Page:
Previous studies have already suggested that very small particles, called nanoparticles, breathed in from polluted air can end up in the brain. But this is the first time that scientists have demonstrated that inhalation actually alters brain activity.
Ten volunteers spent one hour in a room filled with either clean air or exhaust from a diesel engine. They were wired up to an electroencephalograph (EEG), a machine that records the electrical signals of the brain, and their brain waves were monitored during the exposure period and for one hour after they left the room.
The researchers found that after about 30 minutes the diesel exhaust began to affect brain activity. The EEG data suggested that the brain displayed a stress response, indicative of changed information processing in the brain cortex, which continued to increase even after the subjects had left the exposure chamber.
The concentration of diesel exhaust that the subjects breathed was set to the highest level that people might encounter in the environment or at work, for example on a busy road or in a garage.
Lead researcher Paul Borm from Zuyd University in The Netherlands said: “We believe our findings are due to an effect nanoparticles or ‘soot’ particles that are major component of diesel exhaust. These may penetrate to the brain and affect brain function. We can only speculate what these effects may mean for the chronic exposure to air pollution encountered in busy cities where the levels of such soot particles can be very high.”
One link to understanding the mechanism of this effect is that oxidative stress is one consequence of particles depositing in tissue and oxidative stress has also been implicated in degenerative brain diseases such as Parkinson’s and Alzheimer’s disease . “It is conceivable that the long-term effects of exposure to traffic nanoparticles may interfere with normal brain function and information processing,” noted Borm. “Further studies are necessary to explore this effect, and to assess the relationship between the amount of exposure to particles and the brain's response and, and investigate the clinical implications of these novel findings.”
Studies that expose volunteers to potential toxins or require invasive techniques are limited for ethical reasons. Borm is currently conducting experiments where volunteers inhale artificially generated nanoparticles that are free from the other chemicals that are generated, along with the nanoparticles in diesel exhaust.
Charlotte Webber | alfa
Monitoring the heart's mitochondria to predict cardiac arrest?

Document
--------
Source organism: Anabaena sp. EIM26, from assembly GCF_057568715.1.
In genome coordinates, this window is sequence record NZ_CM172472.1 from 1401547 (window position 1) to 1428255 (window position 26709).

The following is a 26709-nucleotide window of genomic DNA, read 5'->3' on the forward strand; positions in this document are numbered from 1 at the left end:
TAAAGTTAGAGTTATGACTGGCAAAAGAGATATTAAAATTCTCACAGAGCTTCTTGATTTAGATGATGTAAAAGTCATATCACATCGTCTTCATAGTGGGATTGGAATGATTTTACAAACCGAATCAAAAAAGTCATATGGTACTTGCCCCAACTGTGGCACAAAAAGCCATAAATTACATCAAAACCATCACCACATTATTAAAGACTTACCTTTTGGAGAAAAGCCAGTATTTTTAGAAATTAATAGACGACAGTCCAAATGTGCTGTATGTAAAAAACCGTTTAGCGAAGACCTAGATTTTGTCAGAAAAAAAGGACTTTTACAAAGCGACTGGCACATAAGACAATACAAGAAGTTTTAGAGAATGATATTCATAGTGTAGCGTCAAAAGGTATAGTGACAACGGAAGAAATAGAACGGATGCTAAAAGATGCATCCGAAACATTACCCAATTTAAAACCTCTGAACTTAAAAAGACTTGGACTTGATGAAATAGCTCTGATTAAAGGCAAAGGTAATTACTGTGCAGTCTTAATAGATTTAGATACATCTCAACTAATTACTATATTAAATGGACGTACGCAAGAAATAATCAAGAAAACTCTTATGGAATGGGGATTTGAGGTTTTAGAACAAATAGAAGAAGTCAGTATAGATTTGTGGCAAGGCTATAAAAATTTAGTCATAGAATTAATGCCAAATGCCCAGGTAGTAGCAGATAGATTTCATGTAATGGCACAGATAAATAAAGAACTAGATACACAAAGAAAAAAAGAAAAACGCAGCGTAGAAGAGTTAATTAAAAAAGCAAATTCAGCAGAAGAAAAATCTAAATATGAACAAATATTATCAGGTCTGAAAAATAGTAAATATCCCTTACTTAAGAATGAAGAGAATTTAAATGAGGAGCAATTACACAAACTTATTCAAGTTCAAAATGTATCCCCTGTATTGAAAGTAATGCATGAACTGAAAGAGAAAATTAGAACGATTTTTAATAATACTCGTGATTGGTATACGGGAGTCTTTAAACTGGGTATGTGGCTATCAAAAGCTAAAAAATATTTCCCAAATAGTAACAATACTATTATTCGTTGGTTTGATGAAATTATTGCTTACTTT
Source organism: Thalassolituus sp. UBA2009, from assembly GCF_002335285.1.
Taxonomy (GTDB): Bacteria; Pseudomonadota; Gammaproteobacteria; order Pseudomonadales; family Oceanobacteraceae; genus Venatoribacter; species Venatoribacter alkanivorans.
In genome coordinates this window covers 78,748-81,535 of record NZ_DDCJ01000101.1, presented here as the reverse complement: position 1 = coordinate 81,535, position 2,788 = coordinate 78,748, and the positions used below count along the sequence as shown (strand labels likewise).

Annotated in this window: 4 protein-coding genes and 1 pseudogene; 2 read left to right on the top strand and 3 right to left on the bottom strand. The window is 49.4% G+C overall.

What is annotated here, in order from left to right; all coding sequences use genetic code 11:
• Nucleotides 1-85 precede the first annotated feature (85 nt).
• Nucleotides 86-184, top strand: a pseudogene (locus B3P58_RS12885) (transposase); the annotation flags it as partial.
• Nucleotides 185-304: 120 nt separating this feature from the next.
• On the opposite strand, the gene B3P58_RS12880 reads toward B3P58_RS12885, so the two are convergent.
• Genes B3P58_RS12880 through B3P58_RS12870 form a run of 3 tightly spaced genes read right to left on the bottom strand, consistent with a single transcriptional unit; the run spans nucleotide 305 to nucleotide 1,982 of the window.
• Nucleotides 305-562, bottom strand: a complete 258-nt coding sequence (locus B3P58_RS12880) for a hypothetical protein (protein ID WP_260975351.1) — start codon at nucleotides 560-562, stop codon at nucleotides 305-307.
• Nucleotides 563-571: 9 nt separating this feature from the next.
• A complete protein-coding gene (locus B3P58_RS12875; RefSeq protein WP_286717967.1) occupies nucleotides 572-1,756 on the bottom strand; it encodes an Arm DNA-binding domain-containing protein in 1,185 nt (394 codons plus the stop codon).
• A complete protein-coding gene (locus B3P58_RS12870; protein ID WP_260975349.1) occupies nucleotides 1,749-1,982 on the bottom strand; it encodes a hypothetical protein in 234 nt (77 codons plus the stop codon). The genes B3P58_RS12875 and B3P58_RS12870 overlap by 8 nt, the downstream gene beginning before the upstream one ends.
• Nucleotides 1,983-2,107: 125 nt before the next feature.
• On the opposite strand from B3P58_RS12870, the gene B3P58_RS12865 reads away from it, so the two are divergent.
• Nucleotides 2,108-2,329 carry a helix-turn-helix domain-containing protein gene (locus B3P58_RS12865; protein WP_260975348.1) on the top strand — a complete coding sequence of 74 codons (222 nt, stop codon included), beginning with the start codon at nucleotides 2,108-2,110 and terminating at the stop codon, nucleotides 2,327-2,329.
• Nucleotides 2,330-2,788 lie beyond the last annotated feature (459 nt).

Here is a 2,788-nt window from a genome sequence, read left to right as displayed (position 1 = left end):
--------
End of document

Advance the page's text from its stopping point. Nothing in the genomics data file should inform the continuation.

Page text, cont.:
21.09.2017 | Boston Children's Hospital
Highly precise wiring in the Cerebral Cortex
21.09.2017 | Max-Planck-Institut für Hirnforschung
Our brains house extremely complex neuronal circuits, whose detailed structures are still largely unknown. This is especially true for the so-called cerebral cortex of mammals, where among other things vision, thoughts or spatial orientation are being computed. Here the rules by which nerve cells are connected to each other are only partly understood. A team of scientists around Moritz Helmstaedter at the Frankfiurt Max Planck Institute for Brain Research and Helene Schmidt (Humboldt University in Berlin) have now discovered a surprisingly precise nerve cell connectivity pattern in the part of the cerebral cortex that is responsible for orienting the individual animal or human in space.
The researchers report online in Nature (Schmidt et al., 2017. Axonal synapse sorting in medial entorhinal cortex, DOI: 10.1038/nature24005) that synapses in...
Whispering gallery mode (WGM) resonators are used to make tiny micro-lasers, sensors, switches, routers and other devices. These tiny structures rely on a...
Using ultrafast flashes of laser and x-ray radiation, scientists at the Max Planck Institute of Quantum Optics (Garching, Germany) took snapshots of the briefest electron motion inside a solid material to date. The electron motion lasted only 750 billionths of the billionth of a second before it fainted, setting a new record of human capability to capture ultrafast processes inside solids!
When x-rays shine onto solid materials or large molecules, an electron is pushed away from its original place near the nucleus of the atom, leaving a hole...
For the first time, physicists have successfully imaged spiral magnetic ordering in a multiferroic material. These materials are considered highly promising candidates for future data storage media. The researchers were able to prove their findings using unique quantum sensors that were developed at Basel University and that can analyze electromagnetic fields on the nanometer scale. The results – obtained by scientists from the University of Basel’s Department of Physics, the Swiss Nanoscience Institute, the University of Montpellier and several laboratories from University Paris-Saclay – were recently published in the journal Nature.
Multiferroics are materials that simultaneously react to electric and magnetic fields. These two properties are rarely found together, and their combined...
MBM ScienceBridge GmbH successfully negotiated a license agreement between University Medical Center Göttingen (UMG) and the biotech company Tissue Systems Holding GmbH about commercial use of a multi-well tissue plate for automated and reliable tissue engineering & drug testing.
MBM ScienceBridge GmbH successfully negotiated a license agreement between University Medical Center Göttingen (UMG) and the biotech company Tissue Systems...
19.09.2017 | Event News
12.09.2017 | Event News
06.09.2017 | Event News
21.09.2017 | Physics and Astronomy
21.09.2017 | Life Sciences
21.09.2017 | Health and Medicine